“A SKIN SO SOFT”
An Intimate Bodybuilding Documentary
“Soft” isn’t the word that comes to mind when looking at the over-pumped muscles of the Canadian bodybuilders featured In Denis Cote’s documentary. The French title, which translates as “your skin so smooth,” is a more sensible title. The subjects of Côté’s fascination with this extreme form of self-creation project a hyper-charged masculinity that’s undercut by rituals traditionally associated with femininity, from make-up and bronzers to the whole act of displaying one’s body for admiration.
Côté doesn’t emphasize this as he weaves together portraits of six bodybuilders that push personal details and large statements to the margins. Cote focuses on the surface of things knowing that, when images are well chosen and the presentation is right, the film can offer a wealth of details.
There are a few scenes at competitions, but these are secondary in nature to the film, even if they’re primary to most of these guys’ lives. Côté uses an understated, non-interventionist approach to show the daily lives of these men, which by the very nature of their pumped-up bodies has a built-in exaggeration.
The film’s biggest fascination is in the duality of man and muscle: it’s hard not to make animalistic comparisons when talking about their looks and behavior. Côté assures them a humanity as well, without trying to analyze their obsession with this extravagant concept of masculinity, nor the need for self-display.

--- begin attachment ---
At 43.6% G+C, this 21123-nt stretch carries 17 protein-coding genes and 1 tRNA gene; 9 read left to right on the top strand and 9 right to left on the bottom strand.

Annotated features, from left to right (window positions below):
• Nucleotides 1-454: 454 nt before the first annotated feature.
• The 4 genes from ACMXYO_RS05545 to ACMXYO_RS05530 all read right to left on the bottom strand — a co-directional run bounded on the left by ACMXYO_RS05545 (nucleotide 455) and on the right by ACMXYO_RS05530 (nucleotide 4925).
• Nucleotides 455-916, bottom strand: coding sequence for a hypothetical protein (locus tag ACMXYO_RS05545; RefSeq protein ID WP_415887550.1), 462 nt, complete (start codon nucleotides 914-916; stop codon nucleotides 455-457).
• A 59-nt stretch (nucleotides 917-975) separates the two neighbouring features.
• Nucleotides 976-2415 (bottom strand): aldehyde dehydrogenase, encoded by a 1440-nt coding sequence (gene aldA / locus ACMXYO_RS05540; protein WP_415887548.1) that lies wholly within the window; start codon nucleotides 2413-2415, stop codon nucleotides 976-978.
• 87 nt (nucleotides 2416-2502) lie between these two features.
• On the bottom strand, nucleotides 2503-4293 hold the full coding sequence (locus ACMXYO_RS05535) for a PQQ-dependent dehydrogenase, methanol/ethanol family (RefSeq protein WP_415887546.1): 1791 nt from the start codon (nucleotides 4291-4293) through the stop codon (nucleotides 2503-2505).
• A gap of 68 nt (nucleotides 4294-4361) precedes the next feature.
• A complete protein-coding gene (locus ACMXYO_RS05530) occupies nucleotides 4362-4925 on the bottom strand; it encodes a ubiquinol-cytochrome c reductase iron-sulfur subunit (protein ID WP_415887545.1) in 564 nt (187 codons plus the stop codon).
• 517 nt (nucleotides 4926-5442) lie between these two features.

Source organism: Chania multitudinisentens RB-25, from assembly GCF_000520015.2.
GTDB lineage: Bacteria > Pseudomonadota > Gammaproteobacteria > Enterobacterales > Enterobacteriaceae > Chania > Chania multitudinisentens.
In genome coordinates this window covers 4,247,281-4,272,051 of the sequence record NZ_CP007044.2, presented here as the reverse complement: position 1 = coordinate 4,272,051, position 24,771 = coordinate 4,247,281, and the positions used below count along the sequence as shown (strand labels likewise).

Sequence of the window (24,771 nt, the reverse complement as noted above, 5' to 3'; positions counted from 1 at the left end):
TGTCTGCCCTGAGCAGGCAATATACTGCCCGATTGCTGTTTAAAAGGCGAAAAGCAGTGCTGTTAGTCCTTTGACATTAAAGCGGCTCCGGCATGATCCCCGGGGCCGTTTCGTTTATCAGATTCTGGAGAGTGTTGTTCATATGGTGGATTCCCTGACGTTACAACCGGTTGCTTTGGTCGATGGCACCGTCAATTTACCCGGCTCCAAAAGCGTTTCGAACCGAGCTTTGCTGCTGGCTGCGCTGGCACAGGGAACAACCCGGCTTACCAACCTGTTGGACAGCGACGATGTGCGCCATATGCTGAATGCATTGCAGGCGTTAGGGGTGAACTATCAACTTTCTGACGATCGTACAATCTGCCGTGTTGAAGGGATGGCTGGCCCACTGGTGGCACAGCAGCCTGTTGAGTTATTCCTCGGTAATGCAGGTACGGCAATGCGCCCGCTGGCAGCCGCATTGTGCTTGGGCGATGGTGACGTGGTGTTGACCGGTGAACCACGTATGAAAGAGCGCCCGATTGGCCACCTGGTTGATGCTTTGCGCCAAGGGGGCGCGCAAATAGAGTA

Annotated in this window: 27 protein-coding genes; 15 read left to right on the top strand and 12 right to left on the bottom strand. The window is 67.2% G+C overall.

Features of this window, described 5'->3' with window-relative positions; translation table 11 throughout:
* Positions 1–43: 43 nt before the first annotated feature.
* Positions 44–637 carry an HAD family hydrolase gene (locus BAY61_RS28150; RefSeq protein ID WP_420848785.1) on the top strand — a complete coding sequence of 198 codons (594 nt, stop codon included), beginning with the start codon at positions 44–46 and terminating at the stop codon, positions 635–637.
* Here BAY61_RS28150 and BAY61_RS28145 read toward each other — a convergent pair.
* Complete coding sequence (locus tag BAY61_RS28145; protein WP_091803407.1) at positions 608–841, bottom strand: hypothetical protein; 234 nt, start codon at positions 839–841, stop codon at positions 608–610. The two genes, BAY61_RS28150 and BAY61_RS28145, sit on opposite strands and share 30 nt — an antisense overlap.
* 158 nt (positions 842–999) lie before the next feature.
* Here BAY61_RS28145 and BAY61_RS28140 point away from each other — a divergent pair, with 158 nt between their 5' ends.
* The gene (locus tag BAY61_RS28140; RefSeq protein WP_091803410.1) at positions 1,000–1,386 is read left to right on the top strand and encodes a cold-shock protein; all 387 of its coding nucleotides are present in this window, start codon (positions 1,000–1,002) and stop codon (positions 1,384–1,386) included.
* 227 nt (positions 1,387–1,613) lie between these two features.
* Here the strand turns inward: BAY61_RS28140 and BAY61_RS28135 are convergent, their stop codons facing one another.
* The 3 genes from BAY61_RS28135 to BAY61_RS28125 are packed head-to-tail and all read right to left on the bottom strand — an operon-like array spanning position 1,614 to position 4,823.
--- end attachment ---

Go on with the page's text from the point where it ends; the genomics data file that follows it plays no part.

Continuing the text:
We meet four bodybuilders, a personal trainer and a strongman wrestler. The participants do not speak much aside from gruffs, chomps, snorts, snores and some of the most astonishing breathing patterns you are likely to hear. Côté shows us the pervasive silent stoicism of this breed of 20th-century male, a cocktail wrought in an atmosphere of pseudoscience constructed with the help of self-help doctrines, inspirational quotes and fragile masculinity.
Each of the six lives is examined individually. The camera starts on the largest and details his precise beauty regimen. The physique is extreme, the vanity particular. A younger man drinks down his food, hyperventilates, and viewers will worry that his head might pop. A truck tugger and tire flipper spends a panicked few days almost mute before a local entertainment wrestling bout. His wife faces a brick wall. Elsewhere, a young bodybuilder accosts his somewhat bemused girlfriend for her lack of commitment to a weights routine. A mystic-cum-fitness coach sporting some curious labyrinth marks on his head appears and provides the longest stretches of dialogue, earnestly whispering garbled diagnoses and training tips to several clients, all of whom return blank faces and supreme concentration. Finally, the cheeriest muscle man merely talks about the lopsided nature of his muscle build. Where the film succeeds most is by bringing these men into each other’s company and they finally head off to a woodland retreat together. It is a sweet, hilariously homoerotic encounter.
Throughout, the film’s blurring of the boundary between reality and invention is as gentle as Côté’s treatment of his subject. The focus is on regimes of exercise and diet, preparations for photo shoots and competitions, and the brief gaps between these all-consuming activities, with each individual piece of these six daily routines filmed with a sense of quiet calm that finds the right balance between tenderness and detachment. hold them.
Very little is explained in this near-silent doc and in real terms, these men (and two women, both given satellite status to their male partners) occupy a pretty marginal place in the world of sports, or the world of anything else.